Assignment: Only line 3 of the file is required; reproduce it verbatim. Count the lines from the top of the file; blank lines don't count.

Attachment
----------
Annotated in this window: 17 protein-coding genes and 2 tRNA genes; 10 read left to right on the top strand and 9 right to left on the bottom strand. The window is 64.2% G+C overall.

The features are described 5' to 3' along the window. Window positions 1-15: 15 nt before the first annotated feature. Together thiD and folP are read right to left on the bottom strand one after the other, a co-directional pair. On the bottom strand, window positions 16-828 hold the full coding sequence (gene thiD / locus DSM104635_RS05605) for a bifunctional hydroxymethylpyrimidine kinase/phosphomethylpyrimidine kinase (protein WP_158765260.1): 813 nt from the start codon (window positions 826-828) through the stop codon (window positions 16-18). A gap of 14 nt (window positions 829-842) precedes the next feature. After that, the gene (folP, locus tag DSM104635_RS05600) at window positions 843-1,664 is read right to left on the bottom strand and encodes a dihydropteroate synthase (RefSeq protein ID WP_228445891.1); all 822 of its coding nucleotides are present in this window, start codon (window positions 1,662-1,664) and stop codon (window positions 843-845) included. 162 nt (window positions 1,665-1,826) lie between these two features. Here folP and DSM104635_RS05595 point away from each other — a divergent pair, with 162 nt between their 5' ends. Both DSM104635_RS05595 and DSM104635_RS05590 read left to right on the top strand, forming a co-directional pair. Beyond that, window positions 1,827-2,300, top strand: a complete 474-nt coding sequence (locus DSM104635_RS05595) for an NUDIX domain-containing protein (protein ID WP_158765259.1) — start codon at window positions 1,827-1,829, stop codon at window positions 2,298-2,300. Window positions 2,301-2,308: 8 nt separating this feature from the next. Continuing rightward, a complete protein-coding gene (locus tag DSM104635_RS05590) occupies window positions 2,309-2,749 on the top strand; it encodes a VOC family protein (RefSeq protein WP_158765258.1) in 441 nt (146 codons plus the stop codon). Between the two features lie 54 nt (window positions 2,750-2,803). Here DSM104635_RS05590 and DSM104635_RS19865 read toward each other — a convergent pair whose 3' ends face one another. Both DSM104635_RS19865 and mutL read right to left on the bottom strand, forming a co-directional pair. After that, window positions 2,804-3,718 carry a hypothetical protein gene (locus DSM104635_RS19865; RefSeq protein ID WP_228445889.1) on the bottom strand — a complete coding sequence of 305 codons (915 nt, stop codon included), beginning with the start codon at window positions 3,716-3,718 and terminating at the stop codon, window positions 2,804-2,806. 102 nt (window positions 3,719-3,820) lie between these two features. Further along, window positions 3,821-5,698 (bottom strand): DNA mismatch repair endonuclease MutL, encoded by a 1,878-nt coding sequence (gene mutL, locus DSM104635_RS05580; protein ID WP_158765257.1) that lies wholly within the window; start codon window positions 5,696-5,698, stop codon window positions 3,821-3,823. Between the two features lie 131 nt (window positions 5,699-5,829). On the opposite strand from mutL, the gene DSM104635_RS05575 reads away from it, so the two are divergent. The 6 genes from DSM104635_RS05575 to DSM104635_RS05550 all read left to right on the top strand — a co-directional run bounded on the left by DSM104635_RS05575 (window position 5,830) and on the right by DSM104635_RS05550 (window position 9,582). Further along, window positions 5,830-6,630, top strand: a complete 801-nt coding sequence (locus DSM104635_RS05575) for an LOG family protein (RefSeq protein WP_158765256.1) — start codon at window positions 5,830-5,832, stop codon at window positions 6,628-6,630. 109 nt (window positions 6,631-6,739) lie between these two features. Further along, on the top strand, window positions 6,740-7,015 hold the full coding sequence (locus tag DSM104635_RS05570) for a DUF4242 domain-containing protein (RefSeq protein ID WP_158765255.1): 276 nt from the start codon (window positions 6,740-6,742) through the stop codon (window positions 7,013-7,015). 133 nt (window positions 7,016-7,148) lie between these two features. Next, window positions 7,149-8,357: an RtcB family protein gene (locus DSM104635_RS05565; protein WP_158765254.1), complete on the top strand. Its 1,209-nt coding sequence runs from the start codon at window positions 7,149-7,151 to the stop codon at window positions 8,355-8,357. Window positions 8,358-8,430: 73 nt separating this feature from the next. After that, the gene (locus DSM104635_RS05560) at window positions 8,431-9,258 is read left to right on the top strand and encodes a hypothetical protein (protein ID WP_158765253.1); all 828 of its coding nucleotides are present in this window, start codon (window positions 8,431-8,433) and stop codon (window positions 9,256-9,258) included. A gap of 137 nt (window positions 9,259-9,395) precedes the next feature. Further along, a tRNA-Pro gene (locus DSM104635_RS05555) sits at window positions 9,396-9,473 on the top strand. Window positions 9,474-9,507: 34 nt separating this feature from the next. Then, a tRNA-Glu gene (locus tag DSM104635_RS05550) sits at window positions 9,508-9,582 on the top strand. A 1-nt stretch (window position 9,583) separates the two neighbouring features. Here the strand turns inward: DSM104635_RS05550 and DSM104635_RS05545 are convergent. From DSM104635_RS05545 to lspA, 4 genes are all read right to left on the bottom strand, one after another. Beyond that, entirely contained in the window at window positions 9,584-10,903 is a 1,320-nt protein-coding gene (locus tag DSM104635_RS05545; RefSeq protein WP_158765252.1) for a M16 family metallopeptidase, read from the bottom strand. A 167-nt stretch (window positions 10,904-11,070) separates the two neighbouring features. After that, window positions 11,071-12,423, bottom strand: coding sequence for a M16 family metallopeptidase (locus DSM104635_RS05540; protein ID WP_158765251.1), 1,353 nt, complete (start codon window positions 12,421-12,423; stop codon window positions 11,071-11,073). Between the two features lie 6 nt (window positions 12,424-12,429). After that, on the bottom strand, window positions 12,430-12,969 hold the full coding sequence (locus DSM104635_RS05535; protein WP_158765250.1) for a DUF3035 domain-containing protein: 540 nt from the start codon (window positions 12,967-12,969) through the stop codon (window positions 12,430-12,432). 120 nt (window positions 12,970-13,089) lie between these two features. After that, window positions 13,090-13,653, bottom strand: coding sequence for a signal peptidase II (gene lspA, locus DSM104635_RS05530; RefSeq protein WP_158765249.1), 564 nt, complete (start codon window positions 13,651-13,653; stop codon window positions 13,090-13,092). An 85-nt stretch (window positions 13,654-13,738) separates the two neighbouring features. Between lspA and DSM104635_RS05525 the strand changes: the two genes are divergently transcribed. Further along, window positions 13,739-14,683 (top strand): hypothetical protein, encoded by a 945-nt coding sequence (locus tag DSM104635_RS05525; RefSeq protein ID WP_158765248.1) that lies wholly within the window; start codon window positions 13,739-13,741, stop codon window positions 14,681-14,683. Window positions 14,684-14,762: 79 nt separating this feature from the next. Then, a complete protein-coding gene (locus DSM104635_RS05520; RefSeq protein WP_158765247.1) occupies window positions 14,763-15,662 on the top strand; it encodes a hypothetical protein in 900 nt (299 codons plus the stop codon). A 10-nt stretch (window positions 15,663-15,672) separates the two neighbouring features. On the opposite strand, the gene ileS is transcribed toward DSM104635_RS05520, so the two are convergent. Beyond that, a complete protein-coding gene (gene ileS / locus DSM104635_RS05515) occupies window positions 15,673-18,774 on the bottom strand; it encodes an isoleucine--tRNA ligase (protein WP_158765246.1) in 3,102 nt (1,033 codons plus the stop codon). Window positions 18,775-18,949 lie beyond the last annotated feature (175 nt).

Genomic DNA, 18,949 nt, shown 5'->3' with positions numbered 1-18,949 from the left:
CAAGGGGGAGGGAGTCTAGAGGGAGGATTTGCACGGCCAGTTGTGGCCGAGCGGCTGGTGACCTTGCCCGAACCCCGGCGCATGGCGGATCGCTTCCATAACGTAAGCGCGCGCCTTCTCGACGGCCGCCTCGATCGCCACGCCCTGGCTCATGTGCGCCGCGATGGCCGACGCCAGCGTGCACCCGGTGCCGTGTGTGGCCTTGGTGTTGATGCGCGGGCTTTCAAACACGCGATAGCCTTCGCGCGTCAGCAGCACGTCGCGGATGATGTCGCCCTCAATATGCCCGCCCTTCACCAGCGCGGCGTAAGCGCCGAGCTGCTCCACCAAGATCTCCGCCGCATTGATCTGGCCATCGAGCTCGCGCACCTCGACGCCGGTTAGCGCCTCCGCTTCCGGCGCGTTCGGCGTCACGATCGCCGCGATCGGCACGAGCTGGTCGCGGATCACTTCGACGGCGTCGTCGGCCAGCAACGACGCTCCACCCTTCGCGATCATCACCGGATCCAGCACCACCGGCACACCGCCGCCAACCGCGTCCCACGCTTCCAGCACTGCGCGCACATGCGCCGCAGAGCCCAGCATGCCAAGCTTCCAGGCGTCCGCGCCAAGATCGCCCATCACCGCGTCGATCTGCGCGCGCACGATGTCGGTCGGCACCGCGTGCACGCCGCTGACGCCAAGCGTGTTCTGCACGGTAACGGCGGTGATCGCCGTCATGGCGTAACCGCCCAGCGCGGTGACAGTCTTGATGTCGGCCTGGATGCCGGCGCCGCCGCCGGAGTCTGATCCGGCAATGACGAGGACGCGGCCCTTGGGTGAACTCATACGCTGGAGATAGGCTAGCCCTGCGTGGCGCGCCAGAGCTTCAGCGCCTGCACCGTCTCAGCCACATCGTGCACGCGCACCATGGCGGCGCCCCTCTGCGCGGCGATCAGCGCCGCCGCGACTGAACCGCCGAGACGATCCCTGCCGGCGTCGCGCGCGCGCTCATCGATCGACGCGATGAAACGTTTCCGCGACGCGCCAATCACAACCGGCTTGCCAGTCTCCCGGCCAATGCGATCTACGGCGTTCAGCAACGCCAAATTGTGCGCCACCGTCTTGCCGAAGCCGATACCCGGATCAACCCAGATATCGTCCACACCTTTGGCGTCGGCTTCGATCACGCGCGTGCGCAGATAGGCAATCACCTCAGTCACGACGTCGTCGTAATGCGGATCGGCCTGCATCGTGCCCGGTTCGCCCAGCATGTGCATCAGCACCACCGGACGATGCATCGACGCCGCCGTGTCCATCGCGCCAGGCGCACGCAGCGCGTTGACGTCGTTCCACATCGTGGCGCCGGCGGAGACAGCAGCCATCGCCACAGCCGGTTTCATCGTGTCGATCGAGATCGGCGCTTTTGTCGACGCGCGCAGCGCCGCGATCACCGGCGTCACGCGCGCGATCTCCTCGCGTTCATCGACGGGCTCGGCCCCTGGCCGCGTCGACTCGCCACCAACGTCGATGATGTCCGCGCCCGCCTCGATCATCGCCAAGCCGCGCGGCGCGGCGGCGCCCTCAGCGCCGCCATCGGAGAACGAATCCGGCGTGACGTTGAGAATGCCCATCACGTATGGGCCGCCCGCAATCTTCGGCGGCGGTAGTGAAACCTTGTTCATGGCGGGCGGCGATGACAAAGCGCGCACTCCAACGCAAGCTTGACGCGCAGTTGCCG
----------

Genomic DNA, 18,949 nt, shown 5'->3' with positions numbered 1-18,949 from the left: